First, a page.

designers from different fields and finding the common threads and also understanding the
delightful variations in their design processes. There’s always something we can take away and
fit it into our own design process.
Angie: So true. Sushi, what were some of your favourite episodes so far?
Sushi: I really enjoyed doing what we might call the really raw ones, like the one about ambiguity, and the one on feedback. I actually learned a lot from all our interviews, and my personal favourite was the episode about typography and history with Vaishnavi.
Angie: I liked getting into the journalist mode – asking questions and nudging the guests to give us a peek into their work process. The interview with Karan on Industrial design was eye-opening to me because tangible products are not something I deal with on a daily basis. Also the episodes that make me uncomfortable are what help me grow the most – sustainability, comfort zone and Martijn’s interview on portfolios was a much needed kick in the butt!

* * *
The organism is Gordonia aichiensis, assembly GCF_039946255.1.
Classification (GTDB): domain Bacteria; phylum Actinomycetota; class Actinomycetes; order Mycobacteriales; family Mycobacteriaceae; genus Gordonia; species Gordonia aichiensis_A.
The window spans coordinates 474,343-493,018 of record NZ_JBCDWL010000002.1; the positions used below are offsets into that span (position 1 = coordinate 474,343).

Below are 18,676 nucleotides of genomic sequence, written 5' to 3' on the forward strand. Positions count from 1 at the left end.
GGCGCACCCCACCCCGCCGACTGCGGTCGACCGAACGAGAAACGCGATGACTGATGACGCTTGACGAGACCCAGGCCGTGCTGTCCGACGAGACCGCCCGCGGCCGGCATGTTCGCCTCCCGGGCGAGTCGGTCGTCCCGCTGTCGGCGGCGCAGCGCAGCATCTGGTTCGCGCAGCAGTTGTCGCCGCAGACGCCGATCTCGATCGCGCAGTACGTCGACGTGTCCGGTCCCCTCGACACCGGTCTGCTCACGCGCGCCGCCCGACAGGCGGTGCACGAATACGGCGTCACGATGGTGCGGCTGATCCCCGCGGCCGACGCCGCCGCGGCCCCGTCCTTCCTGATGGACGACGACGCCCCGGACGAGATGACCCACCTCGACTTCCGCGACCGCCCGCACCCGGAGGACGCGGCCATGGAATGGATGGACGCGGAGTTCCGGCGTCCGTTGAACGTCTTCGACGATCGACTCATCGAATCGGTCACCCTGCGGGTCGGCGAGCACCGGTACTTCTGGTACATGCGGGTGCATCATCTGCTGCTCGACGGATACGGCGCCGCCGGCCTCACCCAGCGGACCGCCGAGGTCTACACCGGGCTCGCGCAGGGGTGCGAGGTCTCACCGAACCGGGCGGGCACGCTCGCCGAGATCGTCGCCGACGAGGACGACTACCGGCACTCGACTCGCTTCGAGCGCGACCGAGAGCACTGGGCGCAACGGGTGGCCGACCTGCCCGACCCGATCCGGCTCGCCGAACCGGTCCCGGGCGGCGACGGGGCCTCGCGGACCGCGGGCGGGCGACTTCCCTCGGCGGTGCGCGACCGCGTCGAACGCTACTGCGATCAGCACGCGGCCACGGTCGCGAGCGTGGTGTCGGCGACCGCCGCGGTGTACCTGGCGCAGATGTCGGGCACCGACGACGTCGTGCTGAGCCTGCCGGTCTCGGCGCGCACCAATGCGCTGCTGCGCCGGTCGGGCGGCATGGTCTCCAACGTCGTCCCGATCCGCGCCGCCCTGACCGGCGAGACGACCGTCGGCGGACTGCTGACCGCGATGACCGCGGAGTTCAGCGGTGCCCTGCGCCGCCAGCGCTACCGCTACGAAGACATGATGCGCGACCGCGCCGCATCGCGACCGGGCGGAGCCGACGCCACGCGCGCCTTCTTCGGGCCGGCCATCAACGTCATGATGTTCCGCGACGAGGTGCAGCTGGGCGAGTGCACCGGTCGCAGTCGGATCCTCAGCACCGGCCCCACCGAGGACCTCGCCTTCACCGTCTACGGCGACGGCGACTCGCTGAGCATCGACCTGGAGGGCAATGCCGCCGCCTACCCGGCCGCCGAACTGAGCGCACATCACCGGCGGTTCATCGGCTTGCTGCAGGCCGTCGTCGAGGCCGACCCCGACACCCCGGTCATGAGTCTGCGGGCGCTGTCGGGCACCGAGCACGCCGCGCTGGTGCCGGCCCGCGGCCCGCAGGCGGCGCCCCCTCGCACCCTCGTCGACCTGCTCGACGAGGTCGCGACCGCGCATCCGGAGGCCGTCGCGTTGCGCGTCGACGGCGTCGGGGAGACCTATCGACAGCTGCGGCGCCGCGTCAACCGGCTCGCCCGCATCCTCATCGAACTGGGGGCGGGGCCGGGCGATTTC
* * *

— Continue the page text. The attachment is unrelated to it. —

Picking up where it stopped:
Sushi: Martijn’s interview definitely impacted the way I share my work in progress, and I’ve now made a habit of regularly updating my portfolio without obsessing over the finished product.
Angie: Whether with portfolios, or podcasting, I think the skill that’s helpful is storytelling.
Sushi: That’s true. Every designer is a work in progress. So I’m glad we’ve found a way to tell their stories.
Angie: Hey listeners, what kind of stories do you want to hear in the upcoming episodes? Tweet to us, or let us know on Facebook or instagram.
Sushi: Thank you to those who suggested interview guests for our future episodes. We’re working on luring them in 😉
Angie: We are putting up a list of our favourite design podcasts
Sushi: But please don’t ditch us!
Angie: and also the transcript for this episode at designlota.com. You can also go back and listen to episodes you might have missed – all in one place!
Sushi: Thank you for listening and supporting us this far! We’ll be back in a fortnight with yet another design story
Sushi: Until then, bye!